In any Optometry practice or business, it is imperative to monitor and track expenses, patient [customer] flow, and where your profits are coming from.
These figures will allow you to know the inner workings of the practice and when to make the appropriate changes so that your business is consistently growing.
Step 1: Understanding your NET profit:
Accountants will say this: Gross Profit – Expenses = Net Profit
In layman’s terms: Money In – Money Out = Money Made
Money In: How are you bringing in money?
- Exam Fees (private pay, vision plans, medical optometry, specialty services)
- Goods: contact lenses, spectacles, low vision devices, other products
All of these things should be tracked separately so that you know exactly how much each different area is bringing in.
Money Out: Where is all of your money going?
- Monthly fees (IT services, security, merchant services, etc…)
- Maintenance (exam room, bathroom, staff room)
Again, the more detailed you are in the breakdown of costs, the easier it will be to identify areas that you are spending too much money in.
What you are left with is how much money you made.
So, how often should you check in on your profits/losses?
Personally, I keep track of the business’ income (monies collected vs. what was billed to insurance) on a daily basis, but track the overall profit/loss on a monthly basis.
At any given time, I have a pretty good estimate on how we are doing because of this system. However, I know of some businesses that outsource their accounting services so they only receive a quarterly profit/loss statements.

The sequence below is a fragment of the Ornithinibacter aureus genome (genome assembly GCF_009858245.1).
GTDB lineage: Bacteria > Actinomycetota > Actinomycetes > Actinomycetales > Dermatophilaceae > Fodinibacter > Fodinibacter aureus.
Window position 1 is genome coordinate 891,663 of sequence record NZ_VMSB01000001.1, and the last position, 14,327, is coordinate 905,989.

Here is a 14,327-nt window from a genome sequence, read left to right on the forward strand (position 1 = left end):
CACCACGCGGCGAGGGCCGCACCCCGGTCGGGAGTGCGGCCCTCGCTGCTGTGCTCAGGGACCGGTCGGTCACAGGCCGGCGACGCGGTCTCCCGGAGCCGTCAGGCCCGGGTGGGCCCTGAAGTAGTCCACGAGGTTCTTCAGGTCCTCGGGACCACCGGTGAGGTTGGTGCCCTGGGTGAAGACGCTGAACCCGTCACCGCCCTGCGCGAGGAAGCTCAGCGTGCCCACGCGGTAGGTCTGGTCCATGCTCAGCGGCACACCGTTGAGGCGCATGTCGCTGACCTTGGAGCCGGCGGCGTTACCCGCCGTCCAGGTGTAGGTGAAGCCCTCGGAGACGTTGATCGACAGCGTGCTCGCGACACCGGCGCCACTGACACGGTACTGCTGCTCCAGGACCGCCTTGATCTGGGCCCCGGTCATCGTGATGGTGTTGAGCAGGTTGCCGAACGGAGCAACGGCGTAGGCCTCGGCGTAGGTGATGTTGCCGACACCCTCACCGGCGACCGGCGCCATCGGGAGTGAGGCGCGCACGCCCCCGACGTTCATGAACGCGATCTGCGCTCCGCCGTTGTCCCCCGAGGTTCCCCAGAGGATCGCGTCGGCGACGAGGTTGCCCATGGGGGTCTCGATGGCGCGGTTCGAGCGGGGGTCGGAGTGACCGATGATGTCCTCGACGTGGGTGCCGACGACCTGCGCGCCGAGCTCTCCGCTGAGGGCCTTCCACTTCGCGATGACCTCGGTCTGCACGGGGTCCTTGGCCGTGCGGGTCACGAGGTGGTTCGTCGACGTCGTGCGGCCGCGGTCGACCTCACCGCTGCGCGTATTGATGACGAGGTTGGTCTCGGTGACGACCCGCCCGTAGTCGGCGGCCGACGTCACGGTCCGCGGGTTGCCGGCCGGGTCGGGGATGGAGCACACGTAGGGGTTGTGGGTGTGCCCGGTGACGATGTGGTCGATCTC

Step 2: Keeping Keymetrics:
Keymetrics refers to tracking things like:
- Your chair cost:
- Fixed Costs / Complete Annual Exams = Chair Cost per Exam
- Fixed Cost/ Hour = Chair Cost per Hour
- Gross revenue/complete exam
- Median: $306*
- Exams/ODs hour
- Median: 1.01/hour*
- Gross Revenue/OD hour
- Median: $330*
- Gross revenue/ staff hour
- Spectacle/contact lens capture rates
- Recall rates
- New patients/month
- Average spectacle sale/patient
- Second spectacle sales
- Staff compensation (bonuses, increases)
With opening cold you have a clean slate and can track everything from the ground up.
I started by just calculating my hourly chair cost and then tracking the other areas as we grew. Established practices can retrospectively calculate these numbers and use this to improve areas that are lacking, and then set goals!
At the end of each month I set aside time in my schedule, just like an exam-slot, to calculate and review the keymetrics and our profits/losses.
If you remember nothing else, take this point home with you:
For those of you that are associates, you can also track your progress and growth within the practice you are working for. This will allow you to discuss with the senior doctors future raises, bonus incentives, schedule changes, additional staff for you, etc…
As an owner, I would be impressed if my employee came to me with figures showing how many patients they see an hour, average profit/patients, and postulations for how to improve profits.